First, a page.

The Domain of Work: Closing the inequality gap
08 Dec 22 – Written by Sarah Hunter
- Currently across Europe there are still gender disparities surrounding the domain of work, specifically in relation to participation, access and industry segregation between men and women.
- This is due to a number of reasons such as stereotypical gender roles, work-family life balances and more, despite the rising number of women in higher education. These disparities seem to be more present in nations such as Italy and Slovakia.
- However, recent studies have concluded that if European Nation states were to work towards closing these inequality gaps, it would create greater European economic prosperity and GDP per capita across Europe would improve by over a trillion euros.
“Women are more likely than men to work in sectors characterised by lower pay, status and value, and have fewer options for career growth”
EIGE, 2017, as cited in the Gender Equality Index, 2022
The following article aims to explore gender disparities in the domain of work across Europe and conduct an analysis into how closing the gender gap in regards to work will create a more affluent Europe. The report is split into two sections, the first provides an analysis of gender disparities in the domain of work by expanding upon recent data provided within the gender equality index, conducted by the European Institute for Gender Equality. This section will examine the statistical information conducted by the institute and, using pre-existing literature, will further expand upon inequalities that women face in terms of participation in and segregation from the labour market. Italy specifically will be noted upon as it is the European nation state with the greatest inequality in terms of labour participation. Moreover, the article will then, in the second section, draw upon research provided into the prospective rise of European GDP per capita (the total market value of the goods and services a country produces per year divided by its population) if these inequality gaps were to begin to close or cease to exist, therefore creating room for a more economically prosperous Europe.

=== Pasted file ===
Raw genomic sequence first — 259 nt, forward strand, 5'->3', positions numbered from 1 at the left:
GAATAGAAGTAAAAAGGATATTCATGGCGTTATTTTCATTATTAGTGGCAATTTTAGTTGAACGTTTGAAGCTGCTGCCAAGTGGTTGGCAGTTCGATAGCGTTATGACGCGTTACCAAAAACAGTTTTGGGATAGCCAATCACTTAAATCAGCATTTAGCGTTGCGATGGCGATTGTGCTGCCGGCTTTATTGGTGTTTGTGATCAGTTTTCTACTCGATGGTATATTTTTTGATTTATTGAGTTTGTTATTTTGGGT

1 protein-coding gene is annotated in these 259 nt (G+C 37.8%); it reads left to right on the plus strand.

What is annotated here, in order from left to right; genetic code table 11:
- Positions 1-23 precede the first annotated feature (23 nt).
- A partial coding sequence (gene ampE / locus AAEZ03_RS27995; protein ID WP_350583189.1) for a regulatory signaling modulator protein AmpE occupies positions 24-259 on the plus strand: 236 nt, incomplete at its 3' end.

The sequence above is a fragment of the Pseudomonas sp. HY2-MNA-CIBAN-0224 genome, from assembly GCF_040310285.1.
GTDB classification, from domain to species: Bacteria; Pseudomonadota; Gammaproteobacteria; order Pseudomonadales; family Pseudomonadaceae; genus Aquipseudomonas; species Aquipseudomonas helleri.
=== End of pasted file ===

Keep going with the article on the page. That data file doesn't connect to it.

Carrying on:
The gender equality index and therefore this essay when using the term ‘gender’ is doing so in a more binary way, however it can be assumed also that if the analysis spanned to include non-binary and gender diverse European citizens, the issue of segregation and access to participation in the labour market would remain largely unequal and most likely even more so. ‘That trans individuals experience discrimination at the point of entry to the labour market indicates their significant under-representation, People identifying as non-binary probably experience discrimination even more often’ (Van den Brink & Dunne, 2018, p. 97).
The Domain of Work
Gender disparities in the domain of work refer to the unequal levels of labour force participation carried out by women in contrast with men, and the segregation of genders in differing occupations, specifically in this essay across Europe. The 2022 European Gender Equality Index highlights the notable gender differences in the quantity of work that men and women both undertake, and the quality of types of work and contracts they find themselves in. Therefore stating that women today are still presented with less opportunities and access to work than their male counterparts. This may be for a number of reasons, some of which include gender discrimination, the rising costs of childcare and women being more likely to carry out part time roles than men.
Segregation specifically in the domain of work is where women and men find themselves almost separated when looking into differing industries and sectors of the labour force.